It rains a little more and life is not so cheap but the walking and climbing possibilities remain endless. The peaceful, wooded foothills around the town offer me a network of marked trails where I can ramble and run and cycle to my hearts content in any weather – and latterly a blessed escape from Covid19 confinement.

A fine day out with the local branch of the French Alpine Club in Ariege the authors present home
A fine day out with the local branch of the French Alpine Club in Ariege

The steep little path up to the prominent cross on the Pech de Foix, with its wide view over the castellated town to the nearby mountains, has become a regular bout of running exercise (and one day I will get it down below 30 minutes from my present PB of 30 minutes 4 seconds!) Just so has the gently green climb of the old railway line Via Vert become a regular run on the bicycle, though as a feeble cyclist I do not compete even with myself. (Those great Tour de France Pyrenean passes I leave to younger friends.)

Just beyond, the hills rear their heads to become true mountains and superb walking is available on imposing peaks like Pic de Saint Bartholomew or Pic des Trois Seignours, topping out above a respectable 2000m little more than half an hour from home. And from these peaceful and modest summits the views extend deep into the truly high Pyrenees beyond.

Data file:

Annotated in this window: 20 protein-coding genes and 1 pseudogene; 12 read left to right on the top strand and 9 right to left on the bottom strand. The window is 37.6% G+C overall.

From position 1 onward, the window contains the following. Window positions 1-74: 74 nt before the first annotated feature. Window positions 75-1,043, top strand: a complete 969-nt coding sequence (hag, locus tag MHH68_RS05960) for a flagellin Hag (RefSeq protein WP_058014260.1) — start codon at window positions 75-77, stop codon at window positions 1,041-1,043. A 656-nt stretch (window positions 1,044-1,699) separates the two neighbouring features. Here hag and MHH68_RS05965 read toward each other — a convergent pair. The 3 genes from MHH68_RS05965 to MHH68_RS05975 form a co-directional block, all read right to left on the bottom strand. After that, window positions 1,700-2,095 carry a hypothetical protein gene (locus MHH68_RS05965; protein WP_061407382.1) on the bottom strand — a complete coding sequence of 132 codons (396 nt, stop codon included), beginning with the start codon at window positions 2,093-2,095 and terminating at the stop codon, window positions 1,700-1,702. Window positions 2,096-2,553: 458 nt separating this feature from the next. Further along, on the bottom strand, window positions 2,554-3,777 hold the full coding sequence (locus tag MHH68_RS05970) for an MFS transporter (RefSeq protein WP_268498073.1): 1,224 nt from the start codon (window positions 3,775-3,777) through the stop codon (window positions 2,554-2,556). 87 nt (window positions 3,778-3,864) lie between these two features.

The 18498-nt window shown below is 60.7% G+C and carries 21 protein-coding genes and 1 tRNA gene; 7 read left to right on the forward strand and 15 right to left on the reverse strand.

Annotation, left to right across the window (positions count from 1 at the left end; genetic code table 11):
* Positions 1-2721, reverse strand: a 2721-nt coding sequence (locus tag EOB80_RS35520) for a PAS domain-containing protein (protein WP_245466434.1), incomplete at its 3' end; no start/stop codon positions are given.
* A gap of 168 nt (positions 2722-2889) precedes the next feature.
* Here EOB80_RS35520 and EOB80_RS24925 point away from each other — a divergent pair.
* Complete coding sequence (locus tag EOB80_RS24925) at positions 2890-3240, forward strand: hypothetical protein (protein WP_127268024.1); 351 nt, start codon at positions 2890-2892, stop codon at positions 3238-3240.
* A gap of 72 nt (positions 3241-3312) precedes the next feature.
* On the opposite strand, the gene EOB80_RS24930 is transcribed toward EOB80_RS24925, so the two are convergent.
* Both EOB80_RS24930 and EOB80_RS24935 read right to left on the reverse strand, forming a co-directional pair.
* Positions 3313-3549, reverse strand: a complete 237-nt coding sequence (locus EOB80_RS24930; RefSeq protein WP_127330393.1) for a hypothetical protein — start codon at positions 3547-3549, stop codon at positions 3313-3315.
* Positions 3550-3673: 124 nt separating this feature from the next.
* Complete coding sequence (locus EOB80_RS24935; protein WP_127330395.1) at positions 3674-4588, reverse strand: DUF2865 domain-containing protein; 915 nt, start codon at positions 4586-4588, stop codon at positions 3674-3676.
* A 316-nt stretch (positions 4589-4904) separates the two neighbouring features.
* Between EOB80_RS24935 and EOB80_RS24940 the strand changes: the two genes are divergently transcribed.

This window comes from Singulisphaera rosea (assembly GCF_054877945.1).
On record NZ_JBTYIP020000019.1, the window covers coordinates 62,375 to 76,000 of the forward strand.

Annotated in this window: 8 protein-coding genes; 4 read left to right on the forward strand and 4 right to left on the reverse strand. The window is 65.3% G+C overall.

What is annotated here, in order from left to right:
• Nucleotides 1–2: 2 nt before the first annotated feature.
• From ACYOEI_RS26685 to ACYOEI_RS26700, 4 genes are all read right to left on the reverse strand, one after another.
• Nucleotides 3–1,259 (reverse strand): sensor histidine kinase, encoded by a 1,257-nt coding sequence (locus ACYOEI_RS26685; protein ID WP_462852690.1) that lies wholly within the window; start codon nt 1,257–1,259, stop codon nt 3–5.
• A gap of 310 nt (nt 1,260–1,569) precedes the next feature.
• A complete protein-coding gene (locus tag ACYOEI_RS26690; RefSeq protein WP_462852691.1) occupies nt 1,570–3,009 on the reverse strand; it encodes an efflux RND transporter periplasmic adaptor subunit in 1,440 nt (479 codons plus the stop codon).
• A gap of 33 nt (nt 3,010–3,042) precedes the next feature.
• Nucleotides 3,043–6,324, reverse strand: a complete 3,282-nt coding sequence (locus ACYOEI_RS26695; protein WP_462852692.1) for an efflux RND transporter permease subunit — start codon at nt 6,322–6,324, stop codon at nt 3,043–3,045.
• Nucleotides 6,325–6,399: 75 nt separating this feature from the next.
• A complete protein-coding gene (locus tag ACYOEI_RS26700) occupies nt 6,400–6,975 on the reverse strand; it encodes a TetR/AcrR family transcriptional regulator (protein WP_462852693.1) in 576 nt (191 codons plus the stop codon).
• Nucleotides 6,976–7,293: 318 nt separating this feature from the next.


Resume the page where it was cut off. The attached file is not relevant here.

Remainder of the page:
North of Foix the land flattens as the Ariege river leaves the hills behind and winds across the plain to join the grander Gironne at Toulouse. The rose city offers a wealth of culture and a convenient airport barely an hour distant. In the other direction the valley narrows and steepens as it cuts south, and the sides are littered with steep limestone and granite outcrops extensively developed for sport climbing.

The author enjoying a fine day out sport climbing on the local crags at Sinsat
Enjoying a fine day out sport climbing on the local crags at Sinsat

Twenty kilometres of valley either side of Tarascon-Sur-Ariege amply fills a plump Rockfax guide and local topos available free on internet extend the choice to a lifetime’s worth of delightful sport. Calames has always been justly popular with a splendid range of grades and routes including a particularly varied selection of modest grade 5 and 6 pitches.